MY GRIPE

Discussion in 'Beyond the Basics' started by robdavis305, Oct 7, 2009.

  1. robdavis305

    robdavis305 TPF Noob!

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    I really enjoy looking at some of the pictures that people put on here of all over the world but my gripe with it is that when you post a pic and want us to comment on it PLEASE ,PLEASE, include lens and camera settings. This helps out alot in giving any advice if needed.:grumpy:
     
  2. Plato

    Plato TPF Noob!

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    I disagree. I want to comment on the end result. It does not matter how the photographer got there. I might see a busy background that's very much in focus and my recommendation then would be to get the background out of focus. The mechanics for accomplishing that are a separate issue.
     
  3. KmH

    KmH Helping photographers learn to fish Supporting Member

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    I've never felt a need for lens or settings info either.
     
  4. Randall Ellis

    Randall Ellis TPF Noob!

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    Well stated. I'm curious what knowing this information would provide? If the request is for technical help that's one thing, but aesthetically speaking the equipment is irrelevant (what impact would knowing what brushes were used to paint Guernica for example have on the viewers appreciation?)

    - Randy
     
    Last edited: Oct 7, 2009
  5. benlonghair

    benlonghair TPF Noob!

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    Most of the stuff I C&C are from noobs. Like the soccer one a few days ago. Is the shutter speed too low because the lens is to slow or does the person just have no idea?

    Yes, sometimes it can help. But at the same time, posters should be smart enough to know not to strip exif data.
     
  6. yogibear

    yogibear TPF Noob!

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    But having that information helps me take photos more like them!!!!:lmao:

    It can sometimes help but I dont think its needed for basic C&C unless they specify an issue they want to correct with the photo. Such as "Why is this image blurring!?!" or "How come its underexposed!?!?!"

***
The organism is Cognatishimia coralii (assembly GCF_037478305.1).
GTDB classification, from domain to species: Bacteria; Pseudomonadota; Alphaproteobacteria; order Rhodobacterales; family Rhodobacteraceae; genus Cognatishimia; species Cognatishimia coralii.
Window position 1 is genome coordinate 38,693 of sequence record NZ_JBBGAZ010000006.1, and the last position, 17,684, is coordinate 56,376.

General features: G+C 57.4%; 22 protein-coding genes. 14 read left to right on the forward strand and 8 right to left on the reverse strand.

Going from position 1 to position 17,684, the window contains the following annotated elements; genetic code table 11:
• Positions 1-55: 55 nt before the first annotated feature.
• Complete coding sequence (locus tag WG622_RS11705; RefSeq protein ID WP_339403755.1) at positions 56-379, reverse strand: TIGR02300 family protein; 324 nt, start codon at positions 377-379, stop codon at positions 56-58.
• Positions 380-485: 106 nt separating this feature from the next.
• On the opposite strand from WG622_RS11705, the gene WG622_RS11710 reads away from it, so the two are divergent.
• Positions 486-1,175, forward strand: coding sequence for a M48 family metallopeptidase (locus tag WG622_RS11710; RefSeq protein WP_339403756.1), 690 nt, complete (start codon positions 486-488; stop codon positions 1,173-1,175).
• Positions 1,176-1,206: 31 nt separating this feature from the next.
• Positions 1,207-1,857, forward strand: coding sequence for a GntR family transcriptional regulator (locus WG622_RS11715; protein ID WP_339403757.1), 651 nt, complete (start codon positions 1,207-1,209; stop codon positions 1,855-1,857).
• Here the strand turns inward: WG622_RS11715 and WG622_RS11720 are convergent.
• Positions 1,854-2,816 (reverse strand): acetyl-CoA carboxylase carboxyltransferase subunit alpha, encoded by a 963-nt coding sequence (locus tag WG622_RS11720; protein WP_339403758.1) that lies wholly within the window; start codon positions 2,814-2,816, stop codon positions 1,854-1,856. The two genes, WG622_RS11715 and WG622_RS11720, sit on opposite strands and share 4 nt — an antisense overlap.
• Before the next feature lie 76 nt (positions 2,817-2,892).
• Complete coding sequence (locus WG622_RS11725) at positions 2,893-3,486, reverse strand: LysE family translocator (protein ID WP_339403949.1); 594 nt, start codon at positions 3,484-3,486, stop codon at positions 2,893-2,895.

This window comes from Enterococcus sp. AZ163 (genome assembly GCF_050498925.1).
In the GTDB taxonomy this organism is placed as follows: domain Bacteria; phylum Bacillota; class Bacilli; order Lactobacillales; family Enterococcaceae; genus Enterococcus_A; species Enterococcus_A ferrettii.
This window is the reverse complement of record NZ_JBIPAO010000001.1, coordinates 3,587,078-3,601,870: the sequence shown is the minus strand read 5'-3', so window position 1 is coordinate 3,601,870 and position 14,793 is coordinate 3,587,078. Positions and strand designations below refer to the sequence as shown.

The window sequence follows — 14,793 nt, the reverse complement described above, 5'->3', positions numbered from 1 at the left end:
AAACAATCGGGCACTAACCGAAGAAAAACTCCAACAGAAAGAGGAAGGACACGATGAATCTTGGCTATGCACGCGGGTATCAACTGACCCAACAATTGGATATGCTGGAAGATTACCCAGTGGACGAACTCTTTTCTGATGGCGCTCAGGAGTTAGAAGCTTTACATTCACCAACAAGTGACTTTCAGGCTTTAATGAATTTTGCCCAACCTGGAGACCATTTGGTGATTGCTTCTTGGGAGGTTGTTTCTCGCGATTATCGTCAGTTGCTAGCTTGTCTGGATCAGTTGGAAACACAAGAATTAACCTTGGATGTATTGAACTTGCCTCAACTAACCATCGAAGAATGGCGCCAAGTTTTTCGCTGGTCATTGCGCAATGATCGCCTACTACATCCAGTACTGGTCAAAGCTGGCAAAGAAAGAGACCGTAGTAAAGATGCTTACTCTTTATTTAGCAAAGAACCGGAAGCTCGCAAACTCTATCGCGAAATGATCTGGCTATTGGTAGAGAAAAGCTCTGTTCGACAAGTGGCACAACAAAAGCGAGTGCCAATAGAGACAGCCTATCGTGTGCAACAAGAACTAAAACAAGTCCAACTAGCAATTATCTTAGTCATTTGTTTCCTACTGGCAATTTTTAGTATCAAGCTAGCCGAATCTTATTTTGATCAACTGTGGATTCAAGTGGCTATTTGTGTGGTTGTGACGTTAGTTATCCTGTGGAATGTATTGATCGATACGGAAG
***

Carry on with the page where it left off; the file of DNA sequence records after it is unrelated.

7. Garbz

    Garbz No longer a newbie, moving up!

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    Who cares? You can closely deduce the settings from the picture anyway. If the perspective is compressed and DOF is narrow and the picture is sharp it is likely shot with a long lens, wide aperture, and a sufficiently high shutter speed. Then it comes down to composition.

    There's not a lot to be gained by knowing the details. If there are specific problems relating to camera settings then the advice is the same regardless of the settings:
    - Image is blurry - use faster shutter.
    - Image is noisy - use lower ISO.
    - Image has very nasty wide perspective distortion - step back zoom in.
    - Image has too narrow dof - decrease aperture size.
    - Image is blue - fix your white balance.
     
  8. fiveoboy01

    fiveoboy01 TPF Noob!

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    Or turn VR on. Or use a tripod. Or learn to hold the camera steady.

    Use a flash, get strobes, or buy a D700 or D3:p

    Can't argue with that one;)

    Change distance to subject. Reduce focal length.

    Agree with this too..

    I guess my point is that it's not always so cut and dried, I've read Plato's argument before and I do agree with it also, it is true that in the end the image is all that matters... But for a new photographer who MAY NOT know how various settings affect their photos, it would be nice to have the settings available.

    You can't just tell a noob "here is the problem with your photo" and not tell them how to correct the camera setting to fix it, because they may not have a clue how to do so.

    I think either side here has a valid argument.
     
  9. Agoraphobic

    Agoraphobic TPF Noob!

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    Use Firefox

    Install the Exif plugin

    Problem solved.
     
  10. kajiki

    kajiki TPF Noob!

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    most of my stuff is scanned from film, so relying on my duff memory is not such a great idea
     
  11. Garbz

    Garbz No longer a newbie, moving up!

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    I along with many others here have this habit of not making sure that my ExIF data is intact post editing.

    I just provided some possible examples and wasn't trying to be clear cut. Situation applies to the image. The point is that when I see an image I don't need to know what settings it was shot with to comment on possible technical flaws. If the image contains a technical flaw the image will show it.

    My examples would be clear cut in the context of the image. For instance an image taken from a carousel taken of the public where everything is blurry and the poster is complaining about the blur, that would be a quite clear cut shutter speed issue, where no VR or tripod can help.


    Oh and flash doesn't make a high ISO image less noisy, and a D3 at ISO25600 look horrid :p I think noise => lower ISO is a pretty clear cut solution ;)
     
  12. fiveoboy01

    fiveoboy01 TPF Noob!

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    Hey i bet a D3 at 25600 is more useable than my D300 at 6400:lol:

    I agree with what you're saying. I guess we can both agree that every situation is different.
     

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